Treme ... Round 2: I don't watch T.V. ... practically ever. It insults me with its boredom to my mind. Arrogant? Maybe. Am I to be faulted for developing my mind so as to be able to actually originate unique thoughts w/o having them poured into my head? I think - not. But ... this is about: Treme - that HBO series in which "nothing ever happens" in it. I will quote from an "Indian Chief" Lambreau (hopefully I spelled it correctly) in one episode: "Were you here?! Were you?!" - because, simply put - and, this comes from me: if you were NOT there when that city flooded; if you were NOT there when people whose insides had been emotionally torn out - returned; if you were NOT there to help but to sit at you DAMNED TV at home - high and dry and deride the misery of others as "their own fault for living in a bowl"; if you were NOT there to see a person's entire lifetime of memories destroyed by this catastrophic event; if you were NOT there to see the city - which in 1900 was the SINGLE-WEALTHIEST (historical fact) city - in AMERICA ... creep and crawl and stagger and sputter (Katrina "cough" was a very real condition) with a determination laced with enough depression to defeat any but the most determined ... if you were NOT there to see that; breath it; live it; experience it except from your sanitized comfort of arrogance - - - - then, you should watch and "listen" with an open heart - and if that is too much to ask for then the mind might suffice - to see that NOTHING DID HAPPEN. - - - for months. This magnificent city - the Jewel of the South - though in many ways well past her prime - still holds treasures evident in any such city . . . had had its residents - gutted. Gutted just like the countless homes and other buildings that would lose magnificent lathe plaster walls to be replaced with drywall that due to the massive materiel requirement posed a financial boon of those who ended up selling to be used the health hazardous "Chinese drywall" - imported from abroad - and, manufactured to sub-United States health standards ... it wasn't enough that things would never be the same - it had to be that even the building materials - for many - ended up becoming a health hazard. "nothing ever happens" . . . ? what ... would you like to have happen? hmmm? no, "dancing with the stars"; no "idolizing Americans"; no continuous scream of sirens and helicopters overhead (I live in Los Angeles); no ... what? What abject need to be continuously "thrilled" does one need to say: "nothing ever happens" . . . I am not fond of television - much less so HBO - not interested in some of the "cheek-slapping" trailer-rockin' "good times" ... know what that's all about (maybe not inside a trailer) but, don't need to watch it - that HBO produces (including in at least a scene here or there in Treme) - - - but, I WAS there. I was there in New Orleans and watched as - ever so slowly - the people and slower still - the city - crept back to the breath of life in that town. I was there to drive down block after block and mile after mile of city and see: nothing - nor anyone. A dead city. And, ... i was there one brisk early December morning in that first few months after Katrina and less than 2months after the city was drained - to be driving down yet another street someplace off of "The Esplanade" - a street whose name I should have seared in my mind for what would happen upon that street. As I was driving down yet one more deserted street with positively NO sign of any form of life ... I caught the image of two persons in my peripheral vision as I drove past a "Double-Shotgun" (you have to have lived and know New Orleans what a "double" is ... sorry - but, in short - its a style of architecture for a home) ... just sitting out on the porch. So incongruous and relatively out-of-place were they that I made a U-Turn and came back down that road - slowly - to see if everything was alright. With the window down on my truck I noticed (opposite side of the road from me) two late-middle-aged women (African-American/Creole/Black - take you pick for you heritage definition of choice ... you get the idea, though) ... impulsively - I smiled. (I'm male; "white"; over 6ft (they couldn't tell that - but, I'm big enough to fill the cab of a mid-size pick-up truck) was wearing sunglasses and a dark jacket) .... now, ... in other towns, one is not necessarily (well, not if they're "white") to driving in the "non-white" parts of town and arbitrarily greeting Black Ladies sitting on their porch (which they don't do anyway b/c in most cities NO ONE sits on their porches - but, this is the South and this IS New Orleans - and thus - very different) ... much less so while driving one's vehicle down the street. But, ... as I said already - this ... is New Orleans. Continuing in my nonchalant manner of smiling I called out to them across the road this greeting: "How you Ladies doing?!" ... to which they stopped rocking; leaned forward; smiled the most beautiful radiant smiles that I will never forget and called out to me: "We doin' fine ... how are YOU doin'?" My smile grew wider than it had even previously been and I responded: "Doin' just fine Ladies ... thank you very much!" ... I waved and continuing to smile - drove on down the road. "Nothing ever happens in Treme" ? . . . au contraire ... it's just that most people have forgotten what it is to live in a tight community where people can call out to others along the road: "How y'all doin'?" - - - yeah, to complete strangers - smile and hear: "We doin' alright ... how YOU doin' " . . . . THAT would be a major event in many cities I have been in ... and, I have been in a great many cities in America . . . certainly enough to know just how unique just saying "hello" to a stranger in a deserted town with a smile that spoke volumes for the value of being "neighborly" . . . might be. Maybe ... it isn't so much that "nothing ever happens" in Treme - but, that that which happens elsewhere has so very many of us programmed and conditioned to think that that is what life ... is about. It isn't. but then, . . . you weren't there - were you?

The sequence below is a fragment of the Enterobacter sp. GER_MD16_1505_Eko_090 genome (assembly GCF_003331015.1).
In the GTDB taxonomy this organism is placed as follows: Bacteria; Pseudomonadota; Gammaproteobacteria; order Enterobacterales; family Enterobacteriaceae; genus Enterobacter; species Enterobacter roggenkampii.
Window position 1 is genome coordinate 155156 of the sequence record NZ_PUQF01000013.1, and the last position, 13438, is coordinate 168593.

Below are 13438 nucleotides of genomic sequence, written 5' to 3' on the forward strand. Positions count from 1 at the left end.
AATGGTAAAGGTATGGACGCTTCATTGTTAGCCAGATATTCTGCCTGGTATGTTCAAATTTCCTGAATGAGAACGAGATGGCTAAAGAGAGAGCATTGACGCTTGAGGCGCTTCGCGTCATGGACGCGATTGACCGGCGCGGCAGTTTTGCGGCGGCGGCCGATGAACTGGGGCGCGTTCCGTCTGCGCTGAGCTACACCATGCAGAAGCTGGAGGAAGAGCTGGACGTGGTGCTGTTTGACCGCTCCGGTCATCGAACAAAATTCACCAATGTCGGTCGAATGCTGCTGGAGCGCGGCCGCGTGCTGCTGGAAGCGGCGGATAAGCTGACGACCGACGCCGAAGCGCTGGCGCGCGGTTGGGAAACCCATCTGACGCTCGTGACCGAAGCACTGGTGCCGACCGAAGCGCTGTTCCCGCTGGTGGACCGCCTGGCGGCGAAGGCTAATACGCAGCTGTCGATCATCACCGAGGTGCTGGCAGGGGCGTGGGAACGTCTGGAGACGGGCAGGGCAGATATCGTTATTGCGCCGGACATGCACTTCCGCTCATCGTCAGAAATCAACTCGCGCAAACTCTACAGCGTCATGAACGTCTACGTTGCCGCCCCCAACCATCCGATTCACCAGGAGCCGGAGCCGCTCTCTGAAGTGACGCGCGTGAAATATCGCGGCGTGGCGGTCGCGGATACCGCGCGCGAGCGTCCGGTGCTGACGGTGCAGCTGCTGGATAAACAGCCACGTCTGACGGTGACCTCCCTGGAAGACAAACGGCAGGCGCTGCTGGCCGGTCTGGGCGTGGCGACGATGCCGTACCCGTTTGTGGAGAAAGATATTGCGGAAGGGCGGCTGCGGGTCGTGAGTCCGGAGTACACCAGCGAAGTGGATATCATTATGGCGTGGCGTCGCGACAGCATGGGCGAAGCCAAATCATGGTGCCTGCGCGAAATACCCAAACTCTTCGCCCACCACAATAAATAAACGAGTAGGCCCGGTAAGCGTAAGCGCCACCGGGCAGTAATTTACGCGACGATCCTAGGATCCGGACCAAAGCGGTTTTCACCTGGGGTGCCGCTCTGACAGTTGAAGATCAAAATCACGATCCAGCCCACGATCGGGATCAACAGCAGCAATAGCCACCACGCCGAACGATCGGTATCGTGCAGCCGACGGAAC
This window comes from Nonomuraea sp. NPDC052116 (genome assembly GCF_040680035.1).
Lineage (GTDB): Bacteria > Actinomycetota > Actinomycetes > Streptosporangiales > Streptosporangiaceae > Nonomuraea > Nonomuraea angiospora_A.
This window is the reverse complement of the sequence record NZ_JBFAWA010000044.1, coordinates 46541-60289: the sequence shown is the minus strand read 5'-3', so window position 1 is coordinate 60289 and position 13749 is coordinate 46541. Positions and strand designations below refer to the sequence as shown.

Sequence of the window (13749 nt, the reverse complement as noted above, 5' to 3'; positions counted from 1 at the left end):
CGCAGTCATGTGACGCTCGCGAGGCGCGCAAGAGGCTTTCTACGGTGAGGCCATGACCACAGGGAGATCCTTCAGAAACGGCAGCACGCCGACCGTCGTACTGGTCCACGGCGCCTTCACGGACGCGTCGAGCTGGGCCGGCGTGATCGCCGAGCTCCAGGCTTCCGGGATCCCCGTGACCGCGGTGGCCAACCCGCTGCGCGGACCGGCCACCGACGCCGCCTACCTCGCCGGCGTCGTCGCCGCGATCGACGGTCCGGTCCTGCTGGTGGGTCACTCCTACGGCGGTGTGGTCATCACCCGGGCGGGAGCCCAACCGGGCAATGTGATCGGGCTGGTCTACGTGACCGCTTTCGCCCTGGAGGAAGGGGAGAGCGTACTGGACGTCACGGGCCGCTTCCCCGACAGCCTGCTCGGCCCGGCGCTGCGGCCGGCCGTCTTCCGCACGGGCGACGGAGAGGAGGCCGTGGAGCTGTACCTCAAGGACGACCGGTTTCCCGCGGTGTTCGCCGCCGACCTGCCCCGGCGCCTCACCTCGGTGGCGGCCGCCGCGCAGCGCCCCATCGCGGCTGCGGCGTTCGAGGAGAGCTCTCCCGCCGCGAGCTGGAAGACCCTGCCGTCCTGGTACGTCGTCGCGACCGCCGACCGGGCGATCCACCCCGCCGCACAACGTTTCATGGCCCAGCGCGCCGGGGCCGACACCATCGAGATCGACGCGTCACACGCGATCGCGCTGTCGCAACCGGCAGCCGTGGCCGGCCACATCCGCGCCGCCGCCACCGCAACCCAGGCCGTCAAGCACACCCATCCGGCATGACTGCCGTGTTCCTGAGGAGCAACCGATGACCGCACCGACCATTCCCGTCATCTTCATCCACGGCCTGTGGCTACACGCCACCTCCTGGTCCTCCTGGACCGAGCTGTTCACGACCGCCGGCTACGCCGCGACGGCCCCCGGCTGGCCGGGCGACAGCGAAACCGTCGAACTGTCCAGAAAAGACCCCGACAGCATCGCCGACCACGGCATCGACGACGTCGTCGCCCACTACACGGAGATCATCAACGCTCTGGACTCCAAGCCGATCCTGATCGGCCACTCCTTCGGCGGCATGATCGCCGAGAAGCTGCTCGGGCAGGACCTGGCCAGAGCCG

New Orleans - the low-down dirt. Where do I begin ... ? Let me start at the beginning - "a very good place to start". Daphne, Alabame - September 2005 ... yeah, that's where I first heard how badly a lifetime resident of New Orleans (now a manager at a top night-spot on Frenchman's Street in the Marigny) told me about New Orleans - from the eyes of a resident. She occasionally referred to me as "Baby" in her presentation of New Orleans particulars. I was to later learn - completely platonically - that "women in New Orleans call men "baby" all the time; and, men refer to women (affectionately and without any fresh or chauvinistic connotation) by "Darlin' " ... HUH?! ... thought I to myself ??? What's that all about? Of course, having grown up in the urban backwaters of Los Angeles within Surfin' USA distance of the gorgeous blue Pacific Ocean ... I knew that one simply did not address a stranger - ever - let alone with any of suggestion of decent affectation ... no, no, no - one must ignore strangers and never talk to them. Don't help them either; let them figure it out for themselves; never go the extra mile (after all - there are too many miles to travel in the "big city" as it is); and, most importantly - one is just too d*mn important to be - friendly. Attitude "Baby" - - - goes right up there with "nose-in-the-air" Atta-boy. Yep, . . . I knew "better". But, ... there was hope - for me. I, too, it seems still retained the capacity (I'm not younger than 38, lol) - to learn. Katrina had brought me to the Deep South (professionally) and New Orleans "under water" was my final destination. I walked into the city two weeks after it was drained . . . and, it was - dirty. Everywhere ... it would seem. I wanted to figure this place out and the last street I ever wanted to drive down (I'd seen all this hullabaloo of smut and booze all over in Hollywood and other deliciously "clean" places in the "big city" (sarcasms intended here, folks) - before) ... was Bourbon Street. So, ... as Fate would have it - Bourbon was the FIRST street I ended up turning on when trying to assess - by driving - the French Quarter. I will readily concede that there is enough smut - and arguably being served - booze to wilt the sensibilities of an innocent sheltered person. However, I haven't been any of those things in quite a few years. So, ... I contended with the useless (to me anyway) smut joints and interestingly enough (as it was late in the afternoon) positively NO sign of public inebriation with its attendant vulgarity or debauchery. None. Ok, ... Bourbon - big deal - next. . . . within the next two and a half years I would spend enough time in the French Quarter to have at least one highly respected - albeit eccentric - resident refer to me unhesitatingly as an "Honorary Quarterite" ... no small matter in a town like New Orleans where a lifetime resident's "accent" can "give away" what part of town they grew up in and what high school they attended. No joke. . . . . I would discover far more - - - - layers of the most fascinating history; saying "hello" or "how y'all doin'?" or simply "good morning" ... to - GOODNESS SAVE US ALL !!! - strangers ON THE STREET no less. yep, ... i was infected. But, I never contracted any physical illness ... ever. Instead, I got to - change - become more real; breath life instead of simply mechanically respirating (sp?) it. Oh yes, ... the "dirt"; the open urine and vomit (esp. on - supposedly - Bourbon); and, the utter filth of it all - condoms, and tigers, and bears - oh my !! Sorry, ... no bears; no tigers; and, to the disappoint of the need for some to seek the titillating - no condoms - either. Oh yes, and darn !! no "breasts-a-l'air" either (not that that ever appealed to me and nor did I understand that behavior - ever. Certainly no well-raised Southern girl would act that way ... insofar as "broads" are concerned ... one doesn't have to go to New Orleans to find them and their attendant vulgar men ... they can be found - anywhere. New Orleans - like that other great American city The City (as those in close proximity to it call it) - San Francisco - bears a similar remarkable characteristic, namely: a limited geographical position. This means - for those who have not experienced either city - that there just isn't that much place to go ... unlike the (seemingly) unlimited expanse of land to develop on in other locations where the confined of Nature were not so troubling to a growing metropolis - more than 100 years ago. Because of the geographically limited confines - these two cities bring out the best - and, by the same condition of human concentration - magnify the worst ... in people. People who don't fly about (sometimes almost literally as evidenced by their lack of courtesy on the road) in their cars and possess the ability to actually walk down a street - even more than one (streets !!) - have "evolved" a peculiar social mechanism: politeness. They have learned that it might actually be of human benefit to greet one's fellow pedestrian - if for no other reason than simply acknowledging that person. And, no - this writer is not so terribly naive to presume that everyone on the street is a "safe" person - nevertheless, those who actually walk streets get a better sense of who's who than those who never greet - anyone - because they never walk more than 1/2 a block - ever - on the open street. I had a rude awakening to my "conditioned" condition when having left New Orleans to return to Los Angeles on personal business I had the abject audacity to say "hello" to a gentleman(?) that I happened to pass by as I approached the very upscale (no joke here, it is a very nice facility) storage unit I rent. He cast me a glance as though I had said to him that I wanted to have an inappropriate union of a carnal nature (forcibly) with him. No joke. I felt like I had bastardized him - or worse. Right. I felt self-conscious for being ... friendly. I'm not gay - not remotely so as my gay friends will (sadly? lol !) attest - and, if I was - he wouldn't be my "type" anyway. There was no motive but simply good-nature hospitality. BUT !!!!! THAT !!!! is UNacceptable ... in a CLEAN city like Los Angeles (and, folks - this is one of the "cleanest" suburban areas of otherwise all-too-often filthy - Los Angeles) ... you see, there is NO water in Los Angeles. It NEVER - EVER - EVER - (are you getting the emphasis?) - rains ... in Los Angeles from early May - - - till (hopefully they get it this early) mid-October. Ever! It rains in New Orleans - probably every week - all year round. Even if the city didn't process the streets - which they do with regularity during esp the Mardi Gras "season" - Mother Nature can unleash a torrential rainfall at any time - Summer like Winter - that would be the envy of the legendary immaculate sidewalks of Walt Disney's Magic Kingdom. No joke - I've seen it - often. But, ... oh yes, ... this is supposed to be about dirty and disgusting New Orleans ... I guess I cannot speak to it very much. I only lived - literally - IN the city for about 2 years time and - in the French Quarter for a cumulative period of almost 7months ... so, I don't think I know it well enough - yet - to address the dirt - because, frankly, I didn't see enough of such to warrant the hyperbole stated in the article for which someone must have had a complete day - or two - in the "dirty" French Quarter. I must have missed that ... maybe it was while listening to the birds return ... after Katrina - MONTHS after Katrina - the city had been void of the song of birds. Even for a relatively completely non-resident ... the sound of singing songbirds that first Spring after Katrina - was enough to move one to tears. The city had been so terribly ... dead. Dirt? ... one has to wonder if those who focus on the splinter they find in the eye of one city is only because the splinter can be seen in a small area of human concentration as compared - potentially - to the forest of excrement scattered and hidden by miles of urban geographical blight in other more "clean" towns. Fin. (that's a French word for those uninitiated to cosmopolitan flair - but, in the "dirty" New Orleans, one will always find far more than a handful of residents who hold to the ancient Creole, Cajun, or simply French - cultural roots - deep enough to know that that word means: "the end".) . . . P.S. note on "Treme" to follow.